Talk to your GP after a week of treatment if your athlete's foot doesn't improve or is causing significant pain or discomfort.

Your doctor may test a small skin sample, or recommend stronger antifungal medicines, including tablets.

How do I prevent athlete's foot?

While some conditions like diabetes increase the risk of athlete's foot, healthy people can largely prevent an infection if favourable conditions for the spread of the fungi are avoided. This includes:

  • Good foot hygiene with regular cleaning and proper drying after washing feet.
  • Avoiding tight and non-breathable shoes.
  • Always wearing shoes in communal areas where fungal infections spread easily, e.g. showers, gyms, swimming pools or changing rooms.
  • Never sharing socks, towels or shoes with others.
  • Strengthening the immune system by controlling diabetes and any other chronic diseases. This can be achieved by eating healthy food and exercising regularly.

Additionally, to avoid affecting further areas of the body once an infection has taken hold, it is very important to avoid scratching the infected area and to clean your hands regularly.

Can athlete's foot go away on its own?

No. Without treating the infection, athlete's foot will worsen, resulting in itchier and more affected feet. Untreated athlete's foot can also lead to a more serious infection which might have worse health consequences.

What will happen if athlete's foot is left untreated?

While this is typically not a serious condition, you should treat it quickly to stop the infection spreading to other parts of your body or to other people.

Severe cases where the skin has been damaged by athlete's foot can result in a bacterial infection. This, in turn, can lead to cellulitis which causes the skin to become red, hot and swollen. This requires additional treatment.

If you have diabetes, you must visit your doctor as soon as you think you have athlete's foot. Also, look out for excessive redness, swelling, drainage or fever. These could be symptoms of a secondary bacterial infection which will need to be treated.

What does athlete's foot look like?

This contagious fungal infection typically affects the skin between the toes or on the soles of the feet.

The affected areas of skin can be:

  • Dry, red, scaly or flaky
  • Itchy
  • Sore
  • Covered in small blisters
  • White, soggy and cracked

The itching caused by athlete's foot is usually at its worst immediately after taking off your shoes and socks.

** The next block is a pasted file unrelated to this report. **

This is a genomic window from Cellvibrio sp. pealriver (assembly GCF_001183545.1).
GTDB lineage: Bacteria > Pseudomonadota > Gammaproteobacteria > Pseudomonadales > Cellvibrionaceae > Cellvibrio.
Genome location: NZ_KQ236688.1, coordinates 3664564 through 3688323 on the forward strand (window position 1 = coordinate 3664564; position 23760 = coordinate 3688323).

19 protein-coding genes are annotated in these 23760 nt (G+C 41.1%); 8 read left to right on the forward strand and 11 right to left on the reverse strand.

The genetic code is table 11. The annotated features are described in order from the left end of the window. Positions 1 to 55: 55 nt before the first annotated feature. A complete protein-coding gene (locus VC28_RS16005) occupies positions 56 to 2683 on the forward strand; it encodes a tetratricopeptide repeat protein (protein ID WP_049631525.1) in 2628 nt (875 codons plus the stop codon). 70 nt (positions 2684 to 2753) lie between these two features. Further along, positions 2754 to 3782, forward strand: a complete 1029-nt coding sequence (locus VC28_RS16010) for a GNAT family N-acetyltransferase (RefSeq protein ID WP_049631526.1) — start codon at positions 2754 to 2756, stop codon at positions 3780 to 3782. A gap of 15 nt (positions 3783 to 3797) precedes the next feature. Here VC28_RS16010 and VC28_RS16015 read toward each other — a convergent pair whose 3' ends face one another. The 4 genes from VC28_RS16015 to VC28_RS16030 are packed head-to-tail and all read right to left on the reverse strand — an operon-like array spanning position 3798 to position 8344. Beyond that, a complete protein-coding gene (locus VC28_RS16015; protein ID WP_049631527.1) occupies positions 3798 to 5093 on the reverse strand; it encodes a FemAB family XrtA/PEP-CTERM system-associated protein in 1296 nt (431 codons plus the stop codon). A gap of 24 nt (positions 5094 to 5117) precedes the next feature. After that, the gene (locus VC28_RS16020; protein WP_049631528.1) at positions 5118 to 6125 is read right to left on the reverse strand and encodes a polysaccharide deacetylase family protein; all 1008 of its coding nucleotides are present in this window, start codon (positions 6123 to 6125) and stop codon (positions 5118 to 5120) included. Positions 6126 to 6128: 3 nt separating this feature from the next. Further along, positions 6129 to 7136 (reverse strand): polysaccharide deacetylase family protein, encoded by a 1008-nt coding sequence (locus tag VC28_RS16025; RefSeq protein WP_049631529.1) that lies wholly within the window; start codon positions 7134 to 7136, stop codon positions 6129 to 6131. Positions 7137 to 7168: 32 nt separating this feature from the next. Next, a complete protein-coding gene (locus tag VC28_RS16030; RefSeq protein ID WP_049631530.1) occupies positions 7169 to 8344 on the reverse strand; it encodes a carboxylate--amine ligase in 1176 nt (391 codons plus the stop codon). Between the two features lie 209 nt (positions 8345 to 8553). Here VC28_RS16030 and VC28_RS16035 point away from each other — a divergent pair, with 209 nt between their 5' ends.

There are four kinds of athlete's foot infection, although all can be treated with antifungal medicines. They are:

  • Toe web infection - Also known as an inter-digital infection, this usually starts between your fourth and fifth toes. You may feel a burning sensation, and the skin might be red, peeling or scaly. The rash can smell and there may be accompanying discharge. In severe cases, the skin may have a greenish hue.
  • Moccasin infection - This is where the infection covers the sole of your foot. It may also spread up the side of your heel and up the side of your foot. At first, your foot may feel sore, dry or itchy, but after a while the skin will thicken, crack or peel. This infection often infiltrates your toenails, causing them to become thick and crumbly or fall out.
  • Vesicular infection - This form of athlete's foot involves several small, red blisters forming on the foot. If they burst, it could result in a bacterial infection which requires antibiotics. This type of infection is more common in the summer months.
  • Ulcerative infection - This is the least common form of athlete's foot and is when the foot develops sores or ulcers. These may ooze discharge and your skin may get inflamed, discoloured and painful. In this case, you will need antibiotics to prevent bacterial infection.

All forms of athlete's foot can spread around your foot and into your toenails, often pulling them away from the nail bed.

It can also spread to your hands and fingernails, especially if you scratch the affected area. In addition, it can be transmitted to other areas of the body; most commonly, your groin. If this occurs, contact your GP immediately.